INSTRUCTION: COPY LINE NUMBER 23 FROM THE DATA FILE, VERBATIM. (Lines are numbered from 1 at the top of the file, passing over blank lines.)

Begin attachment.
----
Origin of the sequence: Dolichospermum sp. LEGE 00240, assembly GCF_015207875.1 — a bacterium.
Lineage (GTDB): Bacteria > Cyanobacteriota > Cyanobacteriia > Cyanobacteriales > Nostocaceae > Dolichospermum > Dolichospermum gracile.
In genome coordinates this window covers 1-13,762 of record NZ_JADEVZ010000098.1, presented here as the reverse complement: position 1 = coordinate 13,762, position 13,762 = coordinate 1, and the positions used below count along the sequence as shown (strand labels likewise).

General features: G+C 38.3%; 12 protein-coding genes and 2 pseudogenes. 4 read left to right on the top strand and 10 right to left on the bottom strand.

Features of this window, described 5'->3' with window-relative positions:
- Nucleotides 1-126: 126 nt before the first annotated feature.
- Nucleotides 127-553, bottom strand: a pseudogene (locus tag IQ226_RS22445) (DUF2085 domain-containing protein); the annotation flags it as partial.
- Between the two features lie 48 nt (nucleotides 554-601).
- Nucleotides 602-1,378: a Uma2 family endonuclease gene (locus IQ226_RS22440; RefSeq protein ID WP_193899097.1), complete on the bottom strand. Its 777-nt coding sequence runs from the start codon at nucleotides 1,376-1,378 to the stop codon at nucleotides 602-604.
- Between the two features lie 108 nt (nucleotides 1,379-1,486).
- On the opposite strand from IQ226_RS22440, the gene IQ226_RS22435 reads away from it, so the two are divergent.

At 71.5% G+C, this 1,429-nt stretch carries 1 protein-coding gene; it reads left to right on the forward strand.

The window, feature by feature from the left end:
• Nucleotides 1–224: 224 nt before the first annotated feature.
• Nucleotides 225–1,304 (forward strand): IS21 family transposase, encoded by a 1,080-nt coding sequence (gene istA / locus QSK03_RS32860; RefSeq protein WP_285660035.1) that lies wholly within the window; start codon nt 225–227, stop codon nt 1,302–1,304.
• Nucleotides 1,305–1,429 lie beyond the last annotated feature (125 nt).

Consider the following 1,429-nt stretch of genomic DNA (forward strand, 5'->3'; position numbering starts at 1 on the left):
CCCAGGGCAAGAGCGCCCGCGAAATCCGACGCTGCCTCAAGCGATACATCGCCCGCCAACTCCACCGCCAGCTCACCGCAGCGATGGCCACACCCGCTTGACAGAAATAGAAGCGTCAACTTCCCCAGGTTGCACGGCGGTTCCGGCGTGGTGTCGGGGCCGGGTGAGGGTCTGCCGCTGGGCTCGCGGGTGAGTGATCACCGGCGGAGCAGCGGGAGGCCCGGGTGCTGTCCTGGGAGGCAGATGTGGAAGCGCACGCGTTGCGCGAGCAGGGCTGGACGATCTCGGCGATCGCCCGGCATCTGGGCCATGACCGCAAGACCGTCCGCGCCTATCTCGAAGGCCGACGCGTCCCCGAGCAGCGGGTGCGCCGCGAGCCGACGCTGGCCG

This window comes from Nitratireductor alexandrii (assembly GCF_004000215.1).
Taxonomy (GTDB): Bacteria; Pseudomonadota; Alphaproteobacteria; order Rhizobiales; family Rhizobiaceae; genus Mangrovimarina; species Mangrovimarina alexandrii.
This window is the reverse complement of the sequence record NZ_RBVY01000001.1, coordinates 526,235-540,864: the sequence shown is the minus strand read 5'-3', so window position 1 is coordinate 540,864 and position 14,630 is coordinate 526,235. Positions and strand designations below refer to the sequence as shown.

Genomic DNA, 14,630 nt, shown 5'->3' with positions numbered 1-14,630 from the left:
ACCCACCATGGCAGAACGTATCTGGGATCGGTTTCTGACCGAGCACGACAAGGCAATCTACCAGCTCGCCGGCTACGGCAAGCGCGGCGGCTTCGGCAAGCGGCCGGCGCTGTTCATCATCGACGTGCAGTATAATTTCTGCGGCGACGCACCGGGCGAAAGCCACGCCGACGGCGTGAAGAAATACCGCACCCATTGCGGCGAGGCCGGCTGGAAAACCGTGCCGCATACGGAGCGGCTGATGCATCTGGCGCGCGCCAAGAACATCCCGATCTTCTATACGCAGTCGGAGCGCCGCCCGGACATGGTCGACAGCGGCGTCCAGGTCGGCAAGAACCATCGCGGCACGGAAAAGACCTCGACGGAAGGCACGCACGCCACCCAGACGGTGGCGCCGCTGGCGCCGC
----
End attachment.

ACCCACCATGGCAGAACGTATCTGGGATCGGTTTCTGACCGAGCACGACAAGGCAATCTACCAGCTCGCCGGCTACGGCAAGCGCGGCGGCTTCGGCAAGCGGCCGGCGCTGTTCATCATCGACGTGCAGTATAATTTCTGCGGCGACGCACCGGGCGAAAGCCACGCCGACGGCGTGAAGAAATACCGCACCCATTGCGGCGAGGCCGGCTGGAAAACCGTGCCGCATACGGAGCGGCTGATGCATCTGGCGCGCGCCAAGAACATCCCGATCTTCTATACGCAGTCGGAGCGCCGCCCGGACATGGTCGACAGCGGCGTCCAGGTCGGCAAGAACCATCGCGGCACGGAAAAGACCTCGACGGAAGGCACGCACGCCACCCAGACGGTGGCGCCGCTGGCGCCGC